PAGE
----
Asthma is characterized by infiltration of the airway wall with eosinophils. Although eosinophils are considered to be effector cells, recent studies have reported their ability to activate primed Th2 cells. In this study, we investigated whether eosinophils are capable of presenting Ag to unprimed T cells in draining lymph nodes (DLN) of the lung and compared this capacity with professional dendritic cells (DC). During development of eosinophilic airway inflammation in OVA-sensitized and challenged mice, CCR3(+) eosinophils accumulated in the DLN. To study their function, eosinophils were isolated from the bronchoalveolar lavage fluid of mice by sorting on CCR3(+)B220(-)CD3(-)CD11c(dim) low autofluorescent cells, avoiding contamination with other APCs, and were intratracheally injected into mice that previously received CFSE-labeled OVA TCR-transgenic T cells. Eosinophils did not induce divisions of T cells in the DLN, whereas DC induced on average 3.7 divisions in 45.7% of T cells. To circumvent the need for Ag processing or migration in vivo, eosinophils were pulsed with OVA peptide and were still not able to induce T cell priming in vitro, whereas DC induced vigorous proliferation. This lack of Ag-presenting ability was explained by the very weak expression of MHC class II on fresh eosinophils, despite expression of the costimulatory molecules CD80 and ICAM-1. This investigation does not support any role for airway eosinophils as APCs to naive T cells, despite their migration to the DLN at times of allergen exposure. DC are clearly superior in activating T cells in the DLN of the lung.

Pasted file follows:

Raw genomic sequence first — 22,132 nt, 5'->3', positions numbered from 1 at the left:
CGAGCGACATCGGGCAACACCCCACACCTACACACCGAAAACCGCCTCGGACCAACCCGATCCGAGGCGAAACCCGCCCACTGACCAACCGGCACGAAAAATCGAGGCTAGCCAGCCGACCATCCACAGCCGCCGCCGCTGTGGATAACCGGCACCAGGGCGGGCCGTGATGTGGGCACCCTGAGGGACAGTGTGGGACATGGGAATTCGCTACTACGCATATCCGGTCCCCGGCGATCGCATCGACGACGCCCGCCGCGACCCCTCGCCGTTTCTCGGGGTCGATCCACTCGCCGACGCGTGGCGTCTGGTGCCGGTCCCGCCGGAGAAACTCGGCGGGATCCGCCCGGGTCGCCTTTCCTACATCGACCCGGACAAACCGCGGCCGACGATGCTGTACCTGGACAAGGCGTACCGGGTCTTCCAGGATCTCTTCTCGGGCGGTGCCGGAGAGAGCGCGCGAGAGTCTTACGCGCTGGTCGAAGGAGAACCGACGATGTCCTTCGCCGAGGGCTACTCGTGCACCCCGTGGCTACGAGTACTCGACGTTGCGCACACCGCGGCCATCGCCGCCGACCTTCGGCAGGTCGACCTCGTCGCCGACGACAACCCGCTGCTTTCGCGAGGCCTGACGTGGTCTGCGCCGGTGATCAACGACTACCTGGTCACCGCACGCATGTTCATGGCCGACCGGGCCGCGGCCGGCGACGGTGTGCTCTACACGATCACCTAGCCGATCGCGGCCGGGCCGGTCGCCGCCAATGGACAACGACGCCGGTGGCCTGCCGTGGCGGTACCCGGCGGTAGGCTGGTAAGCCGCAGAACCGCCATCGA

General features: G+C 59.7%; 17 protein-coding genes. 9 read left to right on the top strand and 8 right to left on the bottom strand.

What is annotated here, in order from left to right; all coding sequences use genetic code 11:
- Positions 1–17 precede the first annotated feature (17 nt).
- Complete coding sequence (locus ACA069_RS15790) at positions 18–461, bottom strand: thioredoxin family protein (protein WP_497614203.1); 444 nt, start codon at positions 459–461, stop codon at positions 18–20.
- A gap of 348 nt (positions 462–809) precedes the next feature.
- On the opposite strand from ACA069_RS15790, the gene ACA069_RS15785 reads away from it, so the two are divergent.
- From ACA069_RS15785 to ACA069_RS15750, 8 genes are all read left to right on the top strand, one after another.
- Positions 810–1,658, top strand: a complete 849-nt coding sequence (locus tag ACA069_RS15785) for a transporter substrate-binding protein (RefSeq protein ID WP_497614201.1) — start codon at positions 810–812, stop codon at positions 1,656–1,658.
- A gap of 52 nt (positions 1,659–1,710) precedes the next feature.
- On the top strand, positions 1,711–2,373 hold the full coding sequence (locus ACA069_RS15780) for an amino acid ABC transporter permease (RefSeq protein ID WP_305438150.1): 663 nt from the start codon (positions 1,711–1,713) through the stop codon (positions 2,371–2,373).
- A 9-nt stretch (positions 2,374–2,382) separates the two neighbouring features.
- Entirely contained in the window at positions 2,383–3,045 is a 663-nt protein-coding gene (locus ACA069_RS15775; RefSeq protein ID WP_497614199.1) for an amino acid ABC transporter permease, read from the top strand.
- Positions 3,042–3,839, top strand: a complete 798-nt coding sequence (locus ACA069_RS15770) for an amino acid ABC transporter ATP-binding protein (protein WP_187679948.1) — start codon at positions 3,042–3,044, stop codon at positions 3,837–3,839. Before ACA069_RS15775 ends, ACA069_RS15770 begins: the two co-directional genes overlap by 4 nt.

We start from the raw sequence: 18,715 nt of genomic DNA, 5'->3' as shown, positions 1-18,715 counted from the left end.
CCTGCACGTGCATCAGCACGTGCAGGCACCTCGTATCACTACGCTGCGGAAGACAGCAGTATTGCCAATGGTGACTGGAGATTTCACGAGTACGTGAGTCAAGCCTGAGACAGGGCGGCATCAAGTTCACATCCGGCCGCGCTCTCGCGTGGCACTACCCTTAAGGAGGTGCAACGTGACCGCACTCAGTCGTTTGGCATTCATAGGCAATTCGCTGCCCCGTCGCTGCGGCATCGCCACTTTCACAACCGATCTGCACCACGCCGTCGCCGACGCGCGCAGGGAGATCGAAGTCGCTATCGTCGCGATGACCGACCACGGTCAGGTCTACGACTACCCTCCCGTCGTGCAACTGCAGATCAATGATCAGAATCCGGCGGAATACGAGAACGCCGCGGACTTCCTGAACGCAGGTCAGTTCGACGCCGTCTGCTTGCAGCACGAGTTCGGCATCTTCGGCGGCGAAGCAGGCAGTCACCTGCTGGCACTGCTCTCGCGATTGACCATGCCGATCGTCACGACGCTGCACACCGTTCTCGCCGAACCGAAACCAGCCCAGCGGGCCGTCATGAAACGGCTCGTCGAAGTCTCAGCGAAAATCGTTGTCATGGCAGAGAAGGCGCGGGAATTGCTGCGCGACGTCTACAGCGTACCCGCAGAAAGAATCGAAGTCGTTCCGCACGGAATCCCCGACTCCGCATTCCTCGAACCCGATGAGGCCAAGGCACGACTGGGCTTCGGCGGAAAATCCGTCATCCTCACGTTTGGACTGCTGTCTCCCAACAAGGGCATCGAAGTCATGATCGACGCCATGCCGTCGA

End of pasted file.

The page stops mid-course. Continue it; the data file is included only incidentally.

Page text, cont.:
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Journal of Immunology
Erasmus MC: University Medical Center Rotterdam

van Rijt, L., Vos, N., Hijdra, D., de Vries, V., Hoogsteden, H., & Lambrecht, B. (2003). Airway eosinophils accumulate in the mediastinal lymph nodes but lack antigen-presenting potential for naive T cells. Journal of Immunology. Retrieved from